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My Sister Was an Addict So for Years I Stayed Away

  • Kelly Givens What topic related to Christianity, faith, and the Bible is trending online and in social media today?
  • Updated Aug 08, 2014

Do you have a family member who is an addict or recovering addict? Joan Nesbitt’s experience as the sister of an addict has struck a nerve with many who have had similar experiences. In her piece, My Sister is an Addict and for Years I Stayed the Hell Away, Joan describes her sister, a drug addict whose actions, coupled with Joan’s contempt, severed their relationship and estranged the two for most of their lives.

Joan describes it like this: “I made sure P knew she was not invited to my wedding. I made my mother promise not to take my children around her. When she was sent to jail, many times, I never bothered to ask where or why or for how long. I refused to visit her in the hospital after she was nearly beaten to death with a steel pipe until my mother tearfully begged me to go, after which I stood in the doorway of her dingy hospital room because I wasn’t brave enough to cross the linoleum abyss between my anger and her pain.”

She goes on to talk about how her own anger at her sister kept her away for years. She writes about how forgiveness and healing are hard things that she’s only starting to understand and apply.

Can you relate? Addiction is so crippling in relationships. Former all-star baseball player and current pastor Darryl Strawberry, along with his wife, ministry partner and fellow recovering addict Tracy, sat down for an interview about overcoming addiction with The Strawberrys share how they found their way out of drug addiction and into new life together, and how they learned to let God heal them as individuals before focusing on the issues in their marriage.

When they first met, Tracy was one year into her recovery, while Darryl had just come off a four day binge of smoking crack. Tracy talks about how God was there to help her cope with the fallout of both her and her husband’s choices. “It was a lot of confusion. A lot of brokenness. It was very difficult. But surrendering my life to Christ and coming to him bitter and angry—he can handle your bitterness, he can handle your anger, he can handle anything that you are, anything that you’ve done.”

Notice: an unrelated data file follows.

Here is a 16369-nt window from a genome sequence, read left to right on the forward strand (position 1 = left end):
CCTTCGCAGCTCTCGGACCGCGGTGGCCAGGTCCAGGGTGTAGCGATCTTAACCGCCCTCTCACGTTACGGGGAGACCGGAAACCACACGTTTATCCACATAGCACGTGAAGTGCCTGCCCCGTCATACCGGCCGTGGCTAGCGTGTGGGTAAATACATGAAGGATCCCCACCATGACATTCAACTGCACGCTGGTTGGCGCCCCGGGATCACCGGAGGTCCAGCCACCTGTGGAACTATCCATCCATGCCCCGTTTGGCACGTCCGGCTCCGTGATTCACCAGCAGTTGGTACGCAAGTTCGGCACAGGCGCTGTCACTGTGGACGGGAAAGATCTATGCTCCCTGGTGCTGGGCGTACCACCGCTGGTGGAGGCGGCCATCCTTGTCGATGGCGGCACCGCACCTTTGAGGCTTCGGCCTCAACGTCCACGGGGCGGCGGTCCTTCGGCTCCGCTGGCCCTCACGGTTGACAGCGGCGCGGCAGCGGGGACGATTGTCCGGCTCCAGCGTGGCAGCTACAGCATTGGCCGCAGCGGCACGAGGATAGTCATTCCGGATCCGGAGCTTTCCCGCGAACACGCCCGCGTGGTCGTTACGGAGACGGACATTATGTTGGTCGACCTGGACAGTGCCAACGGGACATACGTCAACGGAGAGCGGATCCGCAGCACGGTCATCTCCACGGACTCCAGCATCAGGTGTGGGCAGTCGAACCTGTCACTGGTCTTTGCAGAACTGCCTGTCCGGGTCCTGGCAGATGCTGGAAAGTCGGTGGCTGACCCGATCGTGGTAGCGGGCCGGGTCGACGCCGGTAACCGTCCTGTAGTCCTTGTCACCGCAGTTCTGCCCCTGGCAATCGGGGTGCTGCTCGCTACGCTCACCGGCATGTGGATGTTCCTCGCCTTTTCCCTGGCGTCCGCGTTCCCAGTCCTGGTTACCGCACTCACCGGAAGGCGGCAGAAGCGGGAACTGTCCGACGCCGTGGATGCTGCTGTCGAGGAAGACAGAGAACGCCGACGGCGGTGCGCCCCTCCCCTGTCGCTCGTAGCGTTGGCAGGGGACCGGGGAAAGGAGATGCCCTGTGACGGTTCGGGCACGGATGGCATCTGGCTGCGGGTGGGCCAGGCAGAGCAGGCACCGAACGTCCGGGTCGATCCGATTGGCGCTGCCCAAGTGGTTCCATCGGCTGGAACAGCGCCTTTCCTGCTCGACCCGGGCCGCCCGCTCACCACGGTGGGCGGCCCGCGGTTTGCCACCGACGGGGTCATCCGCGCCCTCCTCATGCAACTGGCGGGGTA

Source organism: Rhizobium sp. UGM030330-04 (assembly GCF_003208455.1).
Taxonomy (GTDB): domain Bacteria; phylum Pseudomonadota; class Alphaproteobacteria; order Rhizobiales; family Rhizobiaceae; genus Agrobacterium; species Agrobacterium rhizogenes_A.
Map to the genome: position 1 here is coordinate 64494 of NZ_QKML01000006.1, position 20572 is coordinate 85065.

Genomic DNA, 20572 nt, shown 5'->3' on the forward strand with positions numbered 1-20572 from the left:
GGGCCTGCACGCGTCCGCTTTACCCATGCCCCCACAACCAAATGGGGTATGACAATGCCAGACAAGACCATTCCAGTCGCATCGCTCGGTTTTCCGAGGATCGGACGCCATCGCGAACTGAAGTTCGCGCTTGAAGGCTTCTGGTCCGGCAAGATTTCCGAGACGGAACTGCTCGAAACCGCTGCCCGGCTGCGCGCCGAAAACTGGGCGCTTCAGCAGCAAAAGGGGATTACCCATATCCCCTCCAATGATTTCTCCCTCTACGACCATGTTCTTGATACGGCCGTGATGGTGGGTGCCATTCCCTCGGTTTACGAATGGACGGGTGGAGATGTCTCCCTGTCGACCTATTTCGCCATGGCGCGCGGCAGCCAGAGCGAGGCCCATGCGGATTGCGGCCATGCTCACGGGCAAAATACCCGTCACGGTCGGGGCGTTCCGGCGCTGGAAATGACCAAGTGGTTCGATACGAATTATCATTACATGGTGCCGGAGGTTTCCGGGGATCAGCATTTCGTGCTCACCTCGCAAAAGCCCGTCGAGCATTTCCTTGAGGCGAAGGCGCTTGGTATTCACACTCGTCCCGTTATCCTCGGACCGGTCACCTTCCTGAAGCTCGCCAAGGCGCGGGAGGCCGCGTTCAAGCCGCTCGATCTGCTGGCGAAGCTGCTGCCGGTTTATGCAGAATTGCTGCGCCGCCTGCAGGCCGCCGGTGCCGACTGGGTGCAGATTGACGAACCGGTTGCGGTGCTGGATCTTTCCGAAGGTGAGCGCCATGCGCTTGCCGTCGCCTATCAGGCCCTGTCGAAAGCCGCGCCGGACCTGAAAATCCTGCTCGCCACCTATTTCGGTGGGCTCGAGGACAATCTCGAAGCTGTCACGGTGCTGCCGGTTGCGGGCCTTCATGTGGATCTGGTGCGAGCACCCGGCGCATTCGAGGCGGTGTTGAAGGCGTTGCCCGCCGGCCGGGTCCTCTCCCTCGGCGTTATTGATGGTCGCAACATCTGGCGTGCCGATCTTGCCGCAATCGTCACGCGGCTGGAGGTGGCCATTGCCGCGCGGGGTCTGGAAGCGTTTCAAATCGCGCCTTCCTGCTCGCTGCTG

Dr. David Hawkins of the Marriage Recovery Center often tackles relationship issues that stem from addiction. In one particular Dr. David column, he shares a letter from a husband who is furious at his wife’s overspending. Dr. David explains how her problem is really an addiction and must be treated like any other addiction. He shares some great advice that family members of addicts can apply.

First, family members need to read about and understand the process of addiction. “Knowledge and wisdom are critical first steps when facing any problem.”

Second, after educating yourself, know that your family member may still continue to deny his or her problem. Dr. David writes, “Addicts deny and minimize their problems, making those who confront them feel crazy. Armed with knowledge about this process, you’ll be less likely to fight with her. You won’t win this battle by convincing her of her problem. She must come to that realization on her own.”

Third, “prepare to take a tough stand. Addicts must reach their “bottom,” where their addiction no longer works for them… In the meantime, you must set a firm boundary.” It’s important to seek counseling on this because boundaries are going to look different in every situation.

Fourth, “you must be prepared to take on the role of support and encouragement, not blaming and discouragement. Blame and shame are not helpful, as she undoubtedly already feels ashamed of her situation. While she will initially resent you for taking a stand, sometime in the future she’ll thank you for your strength.”

Finally, remind your friend/family member/spouse that you love them. “Let her know, firmly, that you are taking this stand because you love her. Remind her that you’re committed to her and will seek help with her. Let her know that you are open to exploring any role you might play in her problems and the unhappiness that may be fueling her addiction, while remaining firm that an intervention is critically necessary.”

Do you have a family member or friend who has struggled with addiction? What has your experience been like? How has God helped you through it? 

Kelly Givens is the editor of